All modules in the configuration function the same way.

    Moving on to store views – after a store view has been created, you can configure the layout and visual settings of the store view however you’d like – a drop-down allows customers to switch between store views.  This will reload the current page with the alternate view.  This can be used for multiple languages, but can also be a way to easily do A-B testing between several design packages to see if one yields more conversions.  The possibilities are endless!

    The above is meant as a basic overview of this functionality – the best way to learn how to set it all up is to install Magento and get in there and start playing around.

Step-by-Step guide to Facebook Conversion Tracking

Step 1: Once you log in to your ‘Ads Manager’ tab, click on the Conversion Tracking button on the left side bar.

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Step 2: Then click on the ‘Create Conversion Pixel’ tab to begin the process.

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Step 3: You will be directed to this pop-up, which will ask you for a:

1. Name: An appropriate name will help you remember what you are tracking. (Example: Lead Generation – GATE Ad)

2. Category: This will help you decide the type of action that you want to track on your site. You can choose from the following:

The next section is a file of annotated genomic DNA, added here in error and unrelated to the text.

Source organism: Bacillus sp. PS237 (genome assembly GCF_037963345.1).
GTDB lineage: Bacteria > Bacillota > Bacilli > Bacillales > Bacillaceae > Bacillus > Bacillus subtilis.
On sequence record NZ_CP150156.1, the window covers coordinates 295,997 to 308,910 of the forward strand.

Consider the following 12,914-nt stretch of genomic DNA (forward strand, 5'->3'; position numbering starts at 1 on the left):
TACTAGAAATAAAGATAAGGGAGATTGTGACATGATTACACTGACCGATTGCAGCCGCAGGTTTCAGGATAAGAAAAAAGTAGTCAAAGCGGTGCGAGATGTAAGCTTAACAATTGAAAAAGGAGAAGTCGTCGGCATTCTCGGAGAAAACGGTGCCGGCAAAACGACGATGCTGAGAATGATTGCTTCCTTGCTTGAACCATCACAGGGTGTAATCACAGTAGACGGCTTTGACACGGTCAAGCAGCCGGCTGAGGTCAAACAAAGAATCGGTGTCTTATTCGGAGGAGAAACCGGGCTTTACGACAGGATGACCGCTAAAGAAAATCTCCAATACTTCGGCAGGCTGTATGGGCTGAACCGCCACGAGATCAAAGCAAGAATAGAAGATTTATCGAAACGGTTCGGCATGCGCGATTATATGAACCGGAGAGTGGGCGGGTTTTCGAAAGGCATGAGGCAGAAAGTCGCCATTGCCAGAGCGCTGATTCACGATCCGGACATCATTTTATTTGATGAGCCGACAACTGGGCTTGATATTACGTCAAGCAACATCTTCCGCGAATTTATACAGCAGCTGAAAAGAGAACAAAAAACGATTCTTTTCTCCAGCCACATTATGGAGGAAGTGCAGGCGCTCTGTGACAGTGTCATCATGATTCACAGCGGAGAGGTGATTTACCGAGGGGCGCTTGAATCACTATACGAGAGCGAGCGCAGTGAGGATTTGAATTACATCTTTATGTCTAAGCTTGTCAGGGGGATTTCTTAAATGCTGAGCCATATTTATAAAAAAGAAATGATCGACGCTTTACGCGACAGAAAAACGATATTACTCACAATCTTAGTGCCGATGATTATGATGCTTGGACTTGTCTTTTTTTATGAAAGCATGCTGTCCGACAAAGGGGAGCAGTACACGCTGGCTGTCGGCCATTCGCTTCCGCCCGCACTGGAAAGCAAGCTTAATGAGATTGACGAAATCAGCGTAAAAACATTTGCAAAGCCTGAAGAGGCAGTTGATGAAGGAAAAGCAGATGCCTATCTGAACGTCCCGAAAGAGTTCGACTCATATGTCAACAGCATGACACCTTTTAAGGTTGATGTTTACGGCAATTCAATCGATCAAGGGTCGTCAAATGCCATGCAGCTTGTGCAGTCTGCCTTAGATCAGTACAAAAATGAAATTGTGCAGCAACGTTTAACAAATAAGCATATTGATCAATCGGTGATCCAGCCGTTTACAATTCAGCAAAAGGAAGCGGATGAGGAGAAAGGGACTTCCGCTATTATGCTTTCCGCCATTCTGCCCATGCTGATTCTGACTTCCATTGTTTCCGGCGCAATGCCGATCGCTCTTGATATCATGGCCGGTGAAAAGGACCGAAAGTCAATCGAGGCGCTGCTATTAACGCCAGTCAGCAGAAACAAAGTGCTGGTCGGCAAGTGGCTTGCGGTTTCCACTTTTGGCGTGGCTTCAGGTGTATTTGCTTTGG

1. Checkouts

2. Registrations

3. Leads

4. Key Page Views

5. Adds to Cart

6. Other Website Conversions

(For the purpose of this example, we have selected ‘Leads’).

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Step 4: You will be able to see a pop-up window with a JavaScript code. This is the code that you will have to add to the page where the conversion will happen. This will let you track the conversions back to ads which you are running on Facebook.

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The code should be placed on the page that a user will finally see when the transaction is complete.

Here is the tricky part. The code should not go on all pages. For that matter, it should not even go to the landing page of your product. The code should be placed on the page that a user will finally see when the transaction is complete.

For Example: If you want to track when students register for your GATE coaching, paste the code on the registration confirmation page/thank you page and not on the form that they need to submit.

How do you confirm that your conversion is working properly?

1. Check that the javascript snippet has been placed on the correct conversion page. Visit the page where the pixel has been embedded, right click and go to ‘View Page Source’ to find the pixel. The code should have the tag of the HTML. See image below.

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2. Check that Facebook is receiving the conversion events from your website. Go to the conversion tracking tab in your Ads Manager account. There you will see a list of the conversion tracking pixels that you have created. If the conversion tracking pixel has been successfully implemented and a conversion event has been recorded, it will be reflected in the Pixel Status column. If the status shows active, it means that the page which contains the pixel has been viewed by users. If it shows inactive, it means that over the last 24 hours, the page with the pixel has not been viewed.